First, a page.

Miraculously finding a pull-off spot a couple of minutes later, I paused to catch my breath, get out of the car, and photograph some lupines in bloom. Another car went by, also going toward Portal, and I was glad to be off the road just then and not pressed to go faster by someone behind me. 

Water in the road? Wonderful surprise on the way down! I hadn't counted on seeing and hearing running water.

And a blooming tree! That too looked like some kind of miracle, surrounded by oaks, junipers and pines.

When another decision point appeared, I chose the nine miles to Portal, knowing that the last stretch would be paved and easy. And anyway, Paradise could hardly paradise for me without the Artist, could it?

There were the stunning rock faces that I remembered from a visit to Portal and the Southwest Research Station when the Artist and I had approached it with a visiting friend via I-10, down 80 through New Mexico, and by way of the Portal Road, a long, roundabout way (though they are all “roundabout,” in one way or the other) but much less hair-raising than going over the mountains. My road would be basically downhill from here on. Downhill in low gear, of course, careful not to slide on loose rock. 

The most extraordinary sight, however, appeared when I was a scant few miles from Portal, and it was one I did not capture with my camera. Imagine, if you will, seeing a turquoise swimming pool, like something out of a David Hockney painting, and a woman lazily stroking her way from one end to the other -- in a setting such as this!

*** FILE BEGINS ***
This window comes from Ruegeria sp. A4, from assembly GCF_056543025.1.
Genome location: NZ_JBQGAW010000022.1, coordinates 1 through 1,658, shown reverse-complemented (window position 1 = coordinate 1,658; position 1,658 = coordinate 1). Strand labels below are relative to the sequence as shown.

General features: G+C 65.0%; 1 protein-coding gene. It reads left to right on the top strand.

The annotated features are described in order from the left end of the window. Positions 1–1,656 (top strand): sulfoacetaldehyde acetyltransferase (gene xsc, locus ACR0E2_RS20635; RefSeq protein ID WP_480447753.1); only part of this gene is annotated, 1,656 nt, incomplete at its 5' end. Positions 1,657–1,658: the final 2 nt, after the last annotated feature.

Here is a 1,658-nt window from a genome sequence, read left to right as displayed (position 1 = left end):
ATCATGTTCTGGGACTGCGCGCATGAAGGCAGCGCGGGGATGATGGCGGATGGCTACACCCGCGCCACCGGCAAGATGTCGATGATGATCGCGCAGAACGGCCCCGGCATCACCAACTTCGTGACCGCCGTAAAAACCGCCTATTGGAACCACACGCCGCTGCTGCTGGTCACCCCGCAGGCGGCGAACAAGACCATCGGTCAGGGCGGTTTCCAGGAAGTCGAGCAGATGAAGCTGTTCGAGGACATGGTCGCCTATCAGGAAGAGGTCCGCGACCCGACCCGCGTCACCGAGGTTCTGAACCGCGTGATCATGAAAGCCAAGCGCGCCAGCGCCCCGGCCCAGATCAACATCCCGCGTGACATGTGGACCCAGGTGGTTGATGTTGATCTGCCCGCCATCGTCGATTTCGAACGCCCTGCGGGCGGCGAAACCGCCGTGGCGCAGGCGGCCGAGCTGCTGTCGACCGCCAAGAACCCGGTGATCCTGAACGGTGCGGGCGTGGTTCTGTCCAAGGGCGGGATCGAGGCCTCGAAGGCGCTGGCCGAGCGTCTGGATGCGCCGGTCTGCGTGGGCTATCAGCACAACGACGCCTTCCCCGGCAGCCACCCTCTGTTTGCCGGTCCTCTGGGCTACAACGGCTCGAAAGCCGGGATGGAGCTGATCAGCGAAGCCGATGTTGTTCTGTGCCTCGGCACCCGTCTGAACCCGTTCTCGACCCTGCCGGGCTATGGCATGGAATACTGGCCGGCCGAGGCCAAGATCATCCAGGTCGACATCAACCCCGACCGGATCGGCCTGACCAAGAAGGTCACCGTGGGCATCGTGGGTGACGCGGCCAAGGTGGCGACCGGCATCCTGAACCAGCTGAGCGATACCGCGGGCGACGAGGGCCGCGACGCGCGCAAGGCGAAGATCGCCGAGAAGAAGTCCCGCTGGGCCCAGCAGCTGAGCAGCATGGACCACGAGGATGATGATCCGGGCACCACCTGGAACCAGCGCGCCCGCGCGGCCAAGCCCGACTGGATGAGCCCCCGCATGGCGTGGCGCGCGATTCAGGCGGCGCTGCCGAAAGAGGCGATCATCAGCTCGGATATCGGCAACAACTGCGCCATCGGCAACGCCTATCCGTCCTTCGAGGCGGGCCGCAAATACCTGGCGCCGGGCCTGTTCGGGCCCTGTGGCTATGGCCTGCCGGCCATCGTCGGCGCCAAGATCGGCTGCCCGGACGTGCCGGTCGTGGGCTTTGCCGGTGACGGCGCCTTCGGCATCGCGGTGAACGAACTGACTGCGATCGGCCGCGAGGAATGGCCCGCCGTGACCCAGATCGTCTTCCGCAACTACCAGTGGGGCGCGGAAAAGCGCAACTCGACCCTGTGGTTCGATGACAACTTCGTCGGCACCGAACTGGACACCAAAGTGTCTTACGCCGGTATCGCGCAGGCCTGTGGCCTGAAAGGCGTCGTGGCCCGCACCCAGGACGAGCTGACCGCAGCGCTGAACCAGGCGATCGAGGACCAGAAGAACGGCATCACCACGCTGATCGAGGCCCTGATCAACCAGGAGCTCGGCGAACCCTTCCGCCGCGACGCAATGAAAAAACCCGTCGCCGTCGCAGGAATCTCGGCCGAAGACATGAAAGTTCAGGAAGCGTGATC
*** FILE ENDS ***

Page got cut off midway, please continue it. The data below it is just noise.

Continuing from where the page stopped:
Well, I shed many, many tears while crossing the mountains, thinking of how the Artist and I had talked of making this daring trip sometime and how he would have loved the long panoramic views and how precious it would have been to share the heart-stopping fears, as well as the soul-expanding thrills of the mountain road, with all its ups and downs and edges and startling sights. How can my own experiences ever again be fully real without him? 

And I thought as I wound my way up and down the mountains that grief is a mountain road: There is the abyss of utter loss, the chasms of loneliness, the heart-stopping fears of all that lies ahead. Will I be able to do this alone? For how long? There are also glimpses of beauty, both in memories and overflowing gratitude. But the road seems endless! And just when you think it’s leveling off, it becomes once again a narrow, rocky climb, and sometimes you need to stop and have a meltdown -- but then you must go forward again, because there is no turning back.


I don’t know if the mountain road of mourning has a destination, some spiritual version of Portal, with a welcoming café, cool beverages, and happy families on vacation. It would be lovely to think a reunion awaited at the end of the trail. Or maybe (and I think more likely) the spiritual road just keeps going as long as one lives but comes gradually down off the mountain and takes a gentler route, with only occasional blinding storms. Really, I don’t know. I guess I’ll find out. 

All I can say for certain is that I don’t envisage making the physical drive over the Chiricahua mountain range again, and it’s a foregone certitude that I will never again lose the love of my life. But my afternoon of despair did give way to a minor triumph of sorts. I crossed Onion Saddle and lived to tell the tale.